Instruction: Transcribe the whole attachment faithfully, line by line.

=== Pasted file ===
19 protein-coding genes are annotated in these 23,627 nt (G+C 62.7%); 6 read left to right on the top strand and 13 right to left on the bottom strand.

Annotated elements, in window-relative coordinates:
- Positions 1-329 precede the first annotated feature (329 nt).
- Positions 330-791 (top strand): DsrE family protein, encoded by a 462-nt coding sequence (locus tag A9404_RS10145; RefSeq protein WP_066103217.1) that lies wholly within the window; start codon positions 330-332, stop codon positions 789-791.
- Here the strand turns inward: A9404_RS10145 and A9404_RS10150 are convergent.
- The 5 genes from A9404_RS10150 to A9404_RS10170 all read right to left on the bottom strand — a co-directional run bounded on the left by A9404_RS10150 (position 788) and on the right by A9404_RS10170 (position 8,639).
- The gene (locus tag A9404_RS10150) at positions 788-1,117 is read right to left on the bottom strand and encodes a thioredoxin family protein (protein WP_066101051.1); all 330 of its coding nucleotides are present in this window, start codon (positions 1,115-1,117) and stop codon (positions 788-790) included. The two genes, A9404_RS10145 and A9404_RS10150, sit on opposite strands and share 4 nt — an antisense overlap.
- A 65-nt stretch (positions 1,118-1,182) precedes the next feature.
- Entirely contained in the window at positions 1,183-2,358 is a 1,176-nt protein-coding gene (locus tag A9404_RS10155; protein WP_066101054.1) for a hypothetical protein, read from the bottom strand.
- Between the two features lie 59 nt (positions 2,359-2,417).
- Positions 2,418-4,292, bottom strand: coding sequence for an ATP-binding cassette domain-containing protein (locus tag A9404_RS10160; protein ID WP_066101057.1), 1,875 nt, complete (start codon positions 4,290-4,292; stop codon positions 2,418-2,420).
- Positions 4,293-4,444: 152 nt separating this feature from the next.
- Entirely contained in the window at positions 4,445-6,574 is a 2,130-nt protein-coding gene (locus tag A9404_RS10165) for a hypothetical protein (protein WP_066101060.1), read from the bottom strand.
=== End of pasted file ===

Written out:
19 protein-coding genes are annotated in these 23,627 nt (G+C 62.7%); 6 read left to right on the top strand and 13 right to left on the bottom strand.

Annotated elements, in window-relative coordinates:
- Positions 1-329 precede the first annotated feature (329 nt).
- Positions 330-791 (top strand): DsrE family protein, encoded by a 462-nt coding sequence (locus tag A9404_RS10145; RefSeq protein WP_066103217.1) that lies wholly within the window; start codon positions 330-332, stop codon positions 789-791.
- Here the strand turns inward: A9404_RS10145 and A9404_RS10150 are convergent.
- The 5 genes from A9404_RS10150 to A9404_RS10170 all read right to left on the bottom strand — a co-directional run bounded on the left by A9404_RS10150 (position 788) and on the right by A9404_RS10170 (position 8,639).
- The gene (locus tag A9404_RS10150) at positions 788-1,117 is read right to left on the bottom strand and encodes a thioredoxin family protein (protein WP_066101051.1); all 330 of its coding nucleotides are present in this window, start codon (positions 1,115-1,117) and stop codon (positions 788-790) included. The two genes, A9404_RS10145 and A9404_RS10150, sit on opposite strands and share 4 nt — an antisense overlap.
- A 65-nt stretch (positions 1,118-1,182) precedes the next feature.
- Entirely contained in the window at positions 1,183-2,358 is a 1,176-nt protein-coding gene (locus tag A9404_RS10155; protein WP_066101054.1) for a hypothetical protein, read from the bottom strand.
- Between the two features lie 59 nt (positions 2,359-2,417).
- Positions 2,418-4,292, bottom strand: coding sequence for an ATP-binding cassette domain-containing protein (locus tag A9404_RS10160; protein ID WP_066101057.1), 1,875 nt, complete (start codon positions 4,290-4,292; stop codon positions 2,418-2,420).
- Positions 4,293-4,444: 152 nt separating this feature from the next.
- Entirely contained in the window at positions 4,445-6,574 is a 2,130-nt protein-coding gene (locus tag A9404_RS10165) for a hypothetical protein (protein WP_066101060.1), read from the bottom strand.